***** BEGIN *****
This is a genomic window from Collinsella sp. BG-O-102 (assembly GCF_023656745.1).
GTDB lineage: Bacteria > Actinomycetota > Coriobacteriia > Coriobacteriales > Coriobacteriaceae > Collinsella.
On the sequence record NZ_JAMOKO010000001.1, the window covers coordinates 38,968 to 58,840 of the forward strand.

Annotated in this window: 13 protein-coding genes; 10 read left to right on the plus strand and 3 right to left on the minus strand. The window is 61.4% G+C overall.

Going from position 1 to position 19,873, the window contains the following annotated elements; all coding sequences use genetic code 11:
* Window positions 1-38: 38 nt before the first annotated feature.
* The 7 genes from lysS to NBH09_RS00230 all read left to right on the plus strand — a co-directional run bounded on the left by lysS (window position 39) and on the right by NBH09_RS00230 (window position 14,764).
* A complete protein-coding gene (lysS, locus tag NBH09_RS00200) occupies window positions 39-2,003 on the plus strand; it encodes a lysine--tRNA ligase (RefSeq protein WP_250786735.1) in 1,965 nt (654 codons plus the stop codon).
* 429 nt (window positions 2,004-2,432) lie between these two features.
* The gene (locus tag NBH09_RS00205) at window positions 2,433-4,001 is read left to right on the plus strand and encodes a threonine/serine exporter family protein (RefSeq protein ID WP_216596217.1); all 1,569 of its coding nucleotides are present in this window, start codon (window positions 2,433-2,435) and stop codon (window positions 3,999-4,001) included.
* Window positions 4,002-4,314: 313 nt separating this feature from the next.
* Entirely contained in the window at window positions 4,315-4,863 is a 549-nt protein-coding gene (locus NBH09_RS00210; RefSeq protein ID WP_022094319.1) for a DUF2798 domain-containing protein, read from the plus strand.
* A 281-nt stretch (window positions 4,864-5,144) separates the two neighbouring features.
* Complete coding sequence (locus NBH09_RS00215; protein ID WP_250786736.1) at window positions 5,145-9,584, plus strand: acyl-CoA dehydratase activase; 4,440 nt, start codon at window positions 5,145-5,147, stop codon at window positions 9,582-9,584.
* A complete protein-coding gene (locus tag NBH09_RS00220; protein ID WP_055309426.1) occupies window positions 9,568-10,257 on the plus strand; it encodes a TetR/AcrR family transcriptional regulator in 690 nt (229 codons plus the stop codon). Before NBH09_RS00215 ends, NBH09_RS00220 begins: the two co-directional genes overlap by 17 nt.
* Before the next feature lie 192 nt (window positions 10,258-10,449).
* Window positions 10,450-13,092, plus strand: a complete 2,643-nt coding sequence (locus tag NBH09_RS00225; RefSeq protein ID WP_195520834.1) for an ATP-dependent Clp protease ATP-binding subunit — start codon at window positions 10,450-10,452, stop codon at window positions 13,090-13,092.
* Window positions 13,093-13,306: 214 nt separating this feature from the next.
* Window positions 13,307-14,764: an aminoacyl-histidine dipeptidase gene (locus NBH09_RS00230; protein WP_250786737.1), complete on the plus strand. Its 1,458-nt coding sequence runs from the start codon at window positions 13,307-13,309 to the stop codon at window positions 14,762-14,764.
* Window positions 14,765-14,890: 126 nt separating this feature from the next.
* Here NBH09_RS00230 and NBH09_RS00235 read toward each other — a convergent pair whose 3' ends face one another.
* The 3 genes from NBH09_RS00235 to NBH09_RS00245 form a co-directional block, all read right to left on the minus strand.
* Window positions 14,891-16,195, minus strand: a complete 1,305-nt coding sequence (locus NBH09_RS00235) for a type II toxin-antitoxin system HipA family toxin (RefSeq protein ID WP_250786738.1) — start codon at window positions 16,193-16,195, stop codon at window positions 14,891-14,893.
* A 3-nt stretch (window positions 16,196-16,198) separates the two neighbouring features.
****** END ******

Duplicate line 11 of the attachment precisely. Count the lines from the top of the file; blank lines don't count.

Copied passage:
* Window positions 4,002-4,314: 313 nt separating this feature from the next.